How to Write Rental Ads for Income Challenged Neighborhoods
Hint: low-income people are just like everyone else, but with less money.
Advertising is all about matching the message you’re sending to the audience you’re sending it to. If you’re advertising a multi-million dollar villa on the French Riviera, you want your message to be focused on everything someone moving to the French Riviera wants: relaxation, culture, luxury, and so on. But what do you want your message to contain when you’re advertising to people whose primary concern is that they don’t have a lot of money?
The Three Foci of Low Income
When you’re low on money, there are three concerns that bubble up to the surface no matter what the other aspects of your life:
- Is this expenditure going to provide practical value?
- Is this expenditure going to make and/or save me money compared to my current circumstances?
- Is this expenditure going to fit within my conceivable budget?
To be honest, as a property manager, you run properties for clients that have specific ideas of how much money they’re going to make, and to a degree, you don’t have a lot of control over the amount of money they want to charge for the rent. You can manage their expectations somewhat, but in the end, they’re going to decide what to charge, and you’re going to have to let the home’s failure to attract a tenant teach them.
All this means that, when it comes to fitting a home within a limited budget, there’s not a lot of wiggle room: either it’ll fit, or it won’t. So the only thing you can do in terms of advertising is ensure that the rent and other associated costs (application fee, security deposit, pet deposit, and so on) are prominently displayed on your ad and are non-negotiable.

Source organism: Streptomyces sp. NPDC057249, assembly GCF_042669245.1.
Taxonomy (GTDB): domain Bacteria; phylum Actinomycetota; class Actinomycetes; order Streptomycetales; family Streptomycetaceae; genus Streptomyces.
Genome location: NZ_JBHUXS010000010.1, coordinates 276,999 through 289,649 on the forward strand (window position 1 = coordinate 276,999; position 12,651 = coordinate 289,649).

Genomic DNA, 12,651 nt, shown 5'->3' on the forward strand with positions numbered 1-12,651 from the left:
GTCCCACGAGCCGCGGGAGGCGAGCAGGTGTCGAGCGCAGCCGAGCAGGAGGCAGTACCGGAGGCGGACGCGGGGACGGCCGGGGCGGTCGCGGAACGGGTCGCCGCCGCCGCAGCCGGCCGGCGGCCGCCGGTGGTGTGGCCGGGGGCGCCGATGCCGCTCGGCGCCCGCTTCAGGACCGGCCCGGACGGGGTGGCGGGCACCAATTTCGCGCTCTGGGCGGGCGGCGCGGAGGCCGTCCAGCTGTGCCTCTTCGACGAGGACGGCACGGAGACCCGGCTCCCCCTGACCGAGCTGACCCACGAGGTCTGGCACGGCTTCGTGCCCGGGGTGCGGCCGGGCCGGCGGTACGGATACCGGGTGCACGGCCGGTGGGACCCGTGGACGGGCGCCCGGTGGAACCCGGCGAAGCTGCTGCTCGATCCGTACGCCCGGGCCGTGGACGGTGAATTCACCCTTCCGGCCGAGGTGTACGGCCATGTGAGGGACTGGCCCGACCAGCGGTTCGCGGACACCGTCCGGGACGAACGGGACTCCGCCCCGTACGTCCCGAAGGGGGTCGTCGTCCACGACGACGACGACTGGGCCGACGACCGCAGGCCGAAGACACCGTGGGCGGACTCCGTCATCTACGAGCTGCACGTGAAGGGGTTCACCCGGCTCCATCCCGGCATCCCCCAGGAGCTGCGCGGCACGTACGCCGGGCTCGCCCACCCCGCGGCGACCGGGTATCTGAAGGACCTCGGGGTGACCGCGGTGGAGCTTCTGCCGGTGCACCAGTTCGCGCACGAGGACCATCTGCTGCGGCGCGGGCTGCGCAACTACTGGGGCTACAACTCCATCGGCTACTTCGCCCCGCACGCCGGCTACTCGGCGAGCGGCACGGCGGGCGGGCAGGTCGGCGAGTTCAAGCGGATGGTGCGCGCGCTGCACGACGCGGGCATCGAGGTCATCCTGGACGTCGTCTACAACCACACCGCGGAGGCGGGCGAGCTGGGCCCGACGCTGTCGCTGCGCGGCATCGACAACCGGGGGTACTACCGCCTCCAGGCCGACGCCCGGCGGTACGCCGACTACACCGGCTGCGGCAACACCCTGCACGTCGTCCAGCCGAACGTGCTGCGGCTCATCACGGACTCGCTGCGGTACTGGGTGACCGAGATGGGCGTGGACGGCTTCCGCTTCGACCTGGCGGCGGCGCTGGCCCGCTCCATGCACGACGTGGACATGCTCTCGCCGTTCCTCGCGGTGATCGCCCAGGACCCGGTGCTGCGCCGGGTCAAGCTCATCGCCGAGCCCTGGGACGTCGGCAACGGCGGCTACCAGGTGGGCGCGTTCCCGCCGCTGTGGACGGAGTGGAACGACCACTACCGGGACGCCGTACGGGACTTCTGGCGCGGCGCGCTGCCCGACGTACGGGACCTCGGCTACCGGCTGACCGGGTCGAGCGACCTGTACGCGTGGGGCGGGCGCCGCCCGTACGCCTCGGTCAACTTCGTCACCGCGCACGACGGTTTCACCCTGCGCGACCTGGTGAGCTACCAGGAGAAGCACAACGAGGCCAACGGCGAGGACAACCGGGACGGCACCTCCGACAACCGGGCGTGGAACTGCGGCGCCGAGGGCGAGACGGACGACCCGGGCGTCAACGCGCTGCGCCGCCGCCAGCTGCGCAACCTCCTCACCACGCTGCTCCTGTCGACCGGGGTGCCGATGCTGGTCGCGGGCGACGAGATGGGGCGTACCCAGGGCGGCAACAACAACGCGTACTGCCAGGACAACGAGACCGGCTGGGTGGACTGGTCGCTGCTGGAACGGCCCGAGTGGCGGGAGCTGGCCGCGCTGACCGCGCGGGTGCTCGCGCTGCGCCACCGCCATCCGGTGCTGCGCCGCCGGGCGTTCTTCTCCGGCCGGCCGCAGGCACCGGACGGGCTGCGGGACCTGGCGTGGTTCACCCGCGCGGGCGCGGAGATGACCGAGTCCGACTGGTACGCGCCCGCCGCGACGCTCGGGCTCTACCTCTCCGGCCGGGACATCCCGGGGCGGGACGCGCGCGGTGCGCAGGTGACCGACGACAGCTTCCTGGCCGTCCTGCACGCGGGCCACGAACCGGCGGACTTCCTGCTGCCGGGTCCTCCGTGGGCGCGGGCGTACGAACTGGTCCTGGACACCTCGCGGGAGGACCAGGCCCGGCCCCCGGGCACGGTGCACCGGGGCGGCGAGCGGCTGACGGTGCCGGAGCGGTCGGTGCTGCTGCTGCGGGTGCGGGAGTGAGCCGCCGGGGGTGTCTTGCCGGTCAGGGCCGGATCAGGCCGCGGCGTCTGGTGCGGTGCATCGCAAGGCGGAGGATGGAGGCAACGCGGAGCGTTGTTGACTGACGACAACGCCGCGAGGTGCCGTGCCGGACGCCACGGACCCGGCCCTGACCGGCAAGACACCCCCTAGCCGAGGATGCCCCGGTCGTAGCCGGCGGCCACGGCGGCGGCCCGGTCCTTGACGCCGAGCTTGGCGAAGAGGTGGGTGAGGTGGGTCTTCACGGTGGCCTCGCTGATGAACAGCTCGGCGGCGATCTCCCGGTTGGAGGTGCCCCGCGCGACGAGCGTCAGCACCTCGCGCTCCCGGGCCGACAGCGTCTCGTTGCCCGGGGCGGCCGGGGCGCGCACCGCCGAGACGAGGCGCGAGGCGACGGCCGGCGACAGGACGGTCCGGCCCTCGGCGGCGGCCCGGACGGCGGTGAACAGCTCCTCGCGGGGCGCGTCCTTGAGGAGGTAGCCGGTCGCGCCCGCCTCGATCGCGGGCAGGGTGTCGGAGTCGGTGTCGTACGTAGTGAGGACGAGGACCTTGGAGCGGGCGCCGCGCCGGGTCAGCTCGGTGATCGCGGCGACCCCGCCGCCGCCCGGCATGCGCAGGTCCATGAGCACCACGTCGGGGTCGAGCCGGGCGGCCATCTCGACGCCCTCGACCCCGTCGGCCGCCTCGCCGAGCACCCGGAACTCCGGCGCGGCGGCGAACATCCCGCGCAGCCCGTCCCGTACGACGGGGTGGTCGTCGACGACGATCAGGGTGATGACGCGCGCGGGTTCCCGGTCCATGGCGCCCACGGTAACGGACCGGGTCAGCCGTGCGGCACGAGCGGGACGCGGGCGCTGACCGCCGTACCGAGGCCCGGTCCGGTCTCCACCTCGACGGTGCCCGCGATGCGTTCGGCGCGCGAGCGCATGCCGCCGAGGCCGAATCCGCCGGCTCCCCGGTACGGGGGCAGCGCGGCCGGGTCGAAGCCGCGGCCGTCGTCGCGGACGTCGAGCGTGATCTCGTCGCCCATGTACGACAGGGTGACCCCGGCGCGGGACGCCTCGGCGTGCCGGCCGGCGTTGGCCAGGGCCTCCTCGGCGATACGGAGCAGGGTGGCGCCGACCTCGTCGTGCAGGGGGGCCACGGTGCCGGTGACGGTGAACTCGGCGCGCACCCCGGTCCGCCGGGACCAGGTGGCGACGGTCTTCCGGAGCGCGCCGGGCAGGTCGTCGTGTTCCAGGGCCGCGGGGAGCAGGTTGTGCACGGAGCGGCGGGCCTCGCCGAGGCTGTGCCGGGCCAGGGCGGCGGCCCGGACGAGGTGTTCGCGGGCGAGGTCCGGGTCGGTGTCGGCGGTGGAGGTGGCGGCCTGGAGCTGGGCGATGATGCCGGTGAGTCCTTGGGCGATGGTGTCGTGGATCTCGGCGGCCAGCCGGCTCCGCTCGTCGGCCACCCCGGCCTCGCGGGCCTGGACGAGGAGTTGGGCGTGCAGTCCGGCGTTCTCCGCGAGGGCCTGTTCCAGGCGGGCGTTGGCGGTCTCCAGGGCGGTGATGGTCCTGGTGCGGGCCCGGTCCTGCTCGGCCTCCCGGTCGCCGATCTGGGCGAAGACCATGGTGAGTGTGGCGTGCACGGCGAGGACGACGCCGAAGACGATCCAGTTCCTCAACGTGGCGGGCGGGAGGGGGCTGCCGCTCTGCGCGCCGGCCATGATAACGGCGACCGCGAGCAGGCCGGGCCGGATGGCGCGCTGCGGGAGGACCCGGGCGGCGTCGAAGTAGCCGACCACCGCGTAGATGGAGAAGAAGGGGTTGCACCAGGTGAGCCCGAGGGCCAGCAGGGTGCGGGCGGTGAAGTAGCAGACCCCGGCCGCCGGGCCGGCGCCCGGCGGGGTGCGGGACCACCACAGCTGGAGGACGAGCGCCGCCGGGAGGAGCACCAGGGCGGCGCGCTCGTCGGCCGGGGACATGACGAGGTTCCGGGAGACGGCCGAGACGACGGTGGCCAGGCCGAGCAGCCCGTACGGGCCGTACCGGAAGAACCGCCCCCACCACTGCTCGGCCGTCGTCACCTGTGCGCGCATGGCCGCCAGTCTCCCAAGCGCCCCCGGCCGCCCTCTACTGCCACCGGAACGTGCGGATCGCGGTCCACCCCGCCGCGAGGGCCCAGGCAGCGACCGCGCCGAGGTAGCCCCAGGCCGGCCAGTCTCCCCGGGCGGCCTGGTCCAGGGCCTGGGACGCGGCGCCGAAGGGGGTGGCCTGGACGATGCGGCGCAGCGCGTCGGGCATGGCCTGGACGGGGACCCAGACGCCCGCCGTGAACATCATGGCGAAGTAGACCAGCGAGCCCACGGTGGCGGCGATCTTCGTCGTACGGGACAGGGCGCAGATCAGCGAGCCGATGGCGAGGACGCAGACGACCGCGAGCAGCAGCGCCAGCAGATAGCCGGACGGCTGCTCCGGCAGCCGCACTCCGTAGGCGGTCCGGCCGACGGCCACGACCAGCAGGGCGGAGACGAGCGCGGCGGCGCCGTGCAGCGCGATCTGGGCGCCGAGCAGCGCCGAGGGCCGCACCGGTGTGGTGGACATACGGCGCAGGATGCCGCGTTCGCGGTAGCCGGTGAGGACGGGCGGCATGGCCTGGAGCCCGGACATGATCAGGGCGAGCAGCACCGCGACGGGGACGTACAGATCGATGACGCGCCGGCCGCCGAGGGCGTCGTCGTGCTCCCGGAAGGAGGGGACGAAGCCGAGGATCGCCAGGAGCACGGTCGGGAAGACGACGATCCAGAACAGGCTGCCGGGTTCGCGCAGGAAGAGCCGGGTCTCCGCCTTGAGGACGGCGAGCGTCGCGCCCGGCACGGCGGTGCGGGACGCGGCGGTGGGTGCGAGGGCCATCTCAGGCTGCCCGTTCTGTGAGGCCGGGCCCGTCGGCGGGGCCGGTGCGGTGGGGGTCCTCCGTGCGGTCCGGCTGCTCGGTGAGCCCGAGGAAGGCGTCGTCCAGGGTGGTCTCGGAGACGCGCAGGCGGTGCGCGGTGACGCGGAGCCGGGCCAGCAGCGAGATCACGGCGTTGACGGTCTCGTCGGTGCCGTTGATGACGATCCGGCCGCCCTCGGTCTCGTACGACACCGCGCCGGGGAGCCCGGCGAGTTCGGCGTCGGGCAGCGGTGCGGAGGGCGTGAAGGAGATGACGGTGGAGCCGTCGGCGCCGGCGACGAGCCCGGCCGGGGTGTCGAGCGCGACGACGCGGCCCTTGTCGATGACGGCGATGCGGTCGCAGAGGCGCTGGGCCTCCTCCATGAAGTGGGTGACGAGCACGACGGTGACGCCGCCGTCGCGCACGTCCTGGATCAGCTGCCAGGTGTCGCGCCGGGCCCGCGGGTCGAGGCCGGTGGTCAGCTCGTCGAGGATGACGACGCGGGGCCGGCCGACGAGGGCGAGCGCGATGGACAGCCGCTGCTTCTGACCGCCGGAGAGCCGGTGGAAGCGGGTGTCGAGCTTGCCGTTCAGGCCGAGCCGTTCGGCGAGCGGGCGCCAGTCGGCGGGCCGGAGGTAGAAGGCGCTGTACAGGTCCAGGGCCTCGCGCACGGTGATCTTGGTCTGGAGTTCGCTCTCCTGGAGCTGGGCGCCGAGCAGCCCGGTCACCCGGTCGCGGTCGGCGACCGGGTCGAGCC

Saving them Money
There are a lot of ways in which a move to a new home can represent savings to a renter. It can be nearer to their work and thus save gas money and car repair bills. It can have more efficient insulation and thus save heating and cooling costs. It can be in a neighborhood with lower water/sewer/garbage costs. It can be closer to amenities (groceries are the big one), and thus require less time and gas to obtain food, and so on.
You can convey these potential savings in a rental advertisement by clearly laying out the home’s proximity to certain features, including:
- The nearest entrance onto a major thoroughfare, preferably a highway;
- The nearest access to groceries, drugstores, and fast food;
- The nearest elementary, middle, and high schools;
- Whether or not any of the major utilities (esp. W/S/G) are included in the rent;
- And so on.
Here’s where a low-income-oriented advertisement has a chance to shine. It’s hard to say exactly what ‘practical value’ consists of, given that every tenant brings a unique set of needs and circumstances with them. But then, it’s not your job to convince them of a specific practical value — it’s your job as the ad-writer to get them to envision their lives in that home. That will enable them to create their own sense of practical value.
By describing linoleum as easy-to-clean, a flat grassy lawn as low-maintenance, a formal dining room as guest-friendly, and so on, you can give the attributes of the home a form that will enable the reader to find the practicality inherent in any home. You might advertise a home on the French Riviera in terms of how relaxing it would be to sip a mojito on the balcony watching the sunset, but you want to advertise a home in Detroit in terms of how close it is to downtown (their job), how little time they’ll have to spend scrubbing the bathtub, and how convenient it’ll be to go shopping for necessities. These are the details that matter to people on a tight budget.
Ultimately, financial challenges create stress, and the more you can show the potential tenant how their home will relieve that stress by making life easier, faster, and less expensive, the more attractive your home will be to a low-budget renter. It’s that simple.